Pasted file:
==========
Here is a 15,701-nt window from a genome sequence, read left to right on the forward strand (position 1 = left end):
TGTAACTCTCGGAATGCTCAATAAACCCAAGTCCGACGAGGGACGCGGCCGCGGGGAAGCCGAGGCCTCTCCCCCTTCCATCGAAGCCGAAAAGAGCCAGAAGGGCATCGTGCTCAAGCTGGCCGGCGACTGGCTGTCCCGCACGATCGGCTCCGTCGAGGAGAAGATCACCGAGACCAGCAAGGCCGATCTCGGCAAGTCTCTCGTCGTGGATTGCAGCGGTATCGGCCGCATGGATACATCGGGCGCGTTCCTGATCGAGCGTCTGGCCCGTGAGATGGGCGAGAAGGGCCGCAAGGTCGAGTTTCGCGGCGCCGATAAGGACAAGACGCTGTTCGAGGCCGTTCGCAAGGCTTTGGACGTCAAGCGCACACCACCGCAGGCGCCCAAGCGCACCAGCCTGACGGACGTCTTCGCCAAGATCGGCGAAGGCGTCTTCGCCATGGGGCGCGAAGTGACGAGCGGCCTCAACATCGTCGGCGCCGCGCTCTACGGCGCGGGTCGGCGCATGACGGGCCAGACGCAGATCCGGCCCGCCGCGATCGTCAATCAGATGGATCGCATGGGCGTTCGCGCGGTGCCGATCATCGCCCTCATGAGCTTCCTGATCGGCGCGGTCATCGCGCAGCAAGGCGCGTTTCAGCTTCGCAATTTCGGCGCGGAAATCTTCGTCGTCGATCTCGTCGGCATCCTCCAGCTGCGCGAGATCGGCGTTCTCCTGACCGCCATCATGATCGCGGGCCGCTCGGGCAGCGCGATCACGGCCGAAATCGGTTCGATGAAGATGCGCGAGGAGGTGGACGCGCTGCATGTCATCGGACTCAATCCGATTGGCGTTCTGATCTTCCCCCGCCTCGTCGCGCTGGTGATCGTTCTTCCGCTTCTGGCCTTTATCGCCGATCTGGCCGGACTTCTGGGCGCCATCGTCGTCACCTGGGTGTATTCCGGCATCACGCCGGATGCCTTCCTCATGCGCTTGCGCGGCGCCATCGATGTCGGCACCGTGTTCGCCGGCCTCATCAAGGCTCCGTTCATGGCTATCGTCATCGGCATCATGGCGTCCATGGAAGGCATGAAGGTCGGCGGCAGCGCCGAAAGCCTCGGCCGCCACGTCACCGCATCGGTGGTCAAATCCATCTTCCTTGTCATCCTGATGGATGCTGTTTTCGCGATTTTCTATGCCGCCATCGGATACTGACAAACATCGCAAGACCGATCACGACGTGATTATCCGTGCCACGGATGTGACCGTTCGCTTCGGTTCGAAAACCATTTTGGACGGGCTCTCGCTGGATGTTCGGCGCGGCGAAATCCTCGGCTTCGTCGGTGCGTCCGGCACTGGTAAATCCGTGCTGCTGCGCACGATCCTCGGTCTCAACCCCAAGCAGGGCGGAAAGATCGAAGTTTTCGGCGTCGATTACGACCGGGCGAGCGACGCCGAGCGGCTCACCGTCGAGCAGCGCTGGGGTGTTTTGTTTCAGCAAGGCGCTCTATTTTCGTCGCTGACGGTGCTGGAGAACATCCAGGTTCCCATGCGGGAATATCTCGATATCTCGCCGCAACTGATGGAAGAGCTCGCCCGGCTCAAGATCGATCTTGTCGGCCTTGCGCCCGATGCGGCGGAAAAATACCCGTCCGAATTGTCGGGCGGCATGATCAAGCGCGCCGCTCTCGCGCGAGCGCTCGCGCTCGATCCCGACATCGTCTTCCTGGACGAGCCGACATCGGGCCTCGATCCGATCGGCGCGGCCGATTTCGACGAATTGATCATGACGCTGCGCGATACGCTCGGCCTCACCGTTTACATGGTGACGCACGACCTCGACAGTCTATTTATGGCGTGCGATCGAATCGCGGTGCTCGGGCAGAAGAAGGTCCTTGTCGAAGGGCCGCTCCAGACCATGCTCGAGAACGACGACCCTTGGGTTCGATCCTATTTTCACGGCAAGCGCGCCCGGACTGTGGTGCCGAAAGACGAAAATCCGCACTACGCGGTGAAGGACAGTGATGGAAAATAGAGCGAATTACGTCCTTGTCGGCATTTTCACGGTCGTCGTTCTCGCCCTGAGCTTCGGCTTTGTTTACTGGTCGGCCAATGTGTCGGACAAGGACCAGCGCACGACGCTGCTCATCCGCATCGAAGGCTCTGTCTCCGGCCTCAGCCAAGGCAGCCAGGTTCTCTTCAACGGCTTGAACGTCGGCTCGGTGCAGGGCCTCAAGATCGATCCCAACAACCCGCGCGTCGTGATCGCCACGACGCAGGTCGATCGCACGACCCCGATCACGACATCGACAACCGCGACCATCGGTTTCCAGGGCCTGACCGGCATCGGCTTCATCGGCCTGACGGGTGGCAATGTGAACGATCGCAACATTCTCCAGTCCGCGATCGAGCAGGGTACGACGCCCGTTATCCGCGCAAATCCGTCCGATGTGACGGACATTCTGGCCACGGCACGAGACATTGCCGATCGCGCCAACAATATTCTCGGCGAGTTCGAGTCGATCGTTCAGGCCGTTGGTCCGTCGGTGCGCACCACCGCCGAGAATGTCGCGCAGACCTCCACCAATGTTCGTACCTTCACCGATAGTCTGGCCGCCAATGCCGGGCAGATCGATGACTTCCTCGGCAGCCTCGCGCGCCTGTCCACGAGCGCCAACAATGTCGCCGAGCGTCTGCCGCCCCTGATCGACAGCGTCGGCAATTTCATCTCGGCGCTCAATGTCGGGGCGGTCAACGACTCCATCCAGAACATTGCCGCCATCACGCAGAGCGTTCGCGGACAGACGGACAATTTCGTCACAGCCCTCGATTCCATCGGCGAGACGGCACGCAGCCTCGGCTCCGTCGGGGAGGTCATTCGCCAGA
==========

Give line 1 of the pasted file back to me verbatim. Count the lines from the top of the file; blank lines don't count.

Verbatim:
Here is a 15,701-nt window from a genome sequence, read left to right on the forward strand (position 1 = left end):